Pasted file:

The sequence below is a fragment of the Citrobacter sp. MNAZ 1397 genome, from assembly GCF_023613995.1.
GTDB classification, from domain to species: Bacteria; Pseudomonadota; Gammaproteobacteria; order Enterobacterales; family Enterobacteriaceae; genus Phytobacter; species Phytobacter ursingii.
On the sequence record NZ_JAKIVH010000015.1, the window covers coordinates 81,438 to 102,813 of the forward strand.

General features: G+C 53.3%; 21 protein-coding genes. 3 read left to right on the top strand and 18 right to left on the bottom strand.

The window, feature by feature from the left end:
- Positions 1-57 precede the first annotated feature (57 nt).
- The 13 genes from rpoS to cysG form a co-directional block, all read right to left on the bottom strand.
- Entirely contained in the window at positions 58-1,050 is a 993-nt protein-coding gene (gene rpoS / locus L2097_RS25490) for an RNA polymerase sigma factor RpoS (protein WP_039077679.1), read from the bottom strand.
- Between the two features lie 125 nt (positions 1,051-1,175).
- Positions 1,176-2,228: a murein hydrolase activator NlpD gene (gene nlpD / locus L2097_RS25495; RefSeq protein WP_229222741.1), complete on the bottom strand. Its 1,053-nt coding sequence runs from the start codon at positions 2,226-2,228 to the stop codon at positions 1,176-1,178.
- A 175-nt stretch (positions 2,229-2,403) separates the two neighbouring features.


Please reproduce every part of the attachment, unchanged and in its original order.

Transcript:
The sequence below is a fragment of the Citrobacter sp. MNAZ 1397 genome, from assembly GCF_023613995.1.
GTDB classification, from domain to species: Bacteria; Pseudomonadota; Gammaproteobacteria; order Enterobacterales; family Enterobacteriaceae; genus Phytobacter; species Phytobacter ursingii.
On the sequence record NZ_JAKIVH010000015.1, the window covers coordinates 81,438 to 102,813 of the forward strand.

General features: G+C 53.3%; 21 protein-coding genes. 3 read left to right on the top strand and 18 right to left on the bottom strand.

The window, feature by feature from the left end:
- Positions 1-57 precede the first annotated feature (57 nt).
- The 13 genes from rpoS to cysG form a co-directional block, all read right to left on the bottom strand.
- Entirely contained in the window at positions 58-1,050 is a 993-nt protein-coding gene (gene rpoS / locus L2097_RS25490) for an RNA polymerase sigma factor RpoS (protein WP_039077679.1), read from the bottom strand.
- Between the two features lie 125 nt (positions 1,051-1,175).
- Positions 1,176-2,228: a murein hydrolase activator NlpD gene (gene nlpD / locus L2097_RS25495; RefSeq protein WP_229222741.1), complete on the bottom strand. Its 1,053-nt coding sequence runs from the start codon at positions 2,226-2,228 to the stop codon at positions 1,176-1,178.
- A 175-nt stretch (positions 2,229-2,403) separates the two neighbouring features.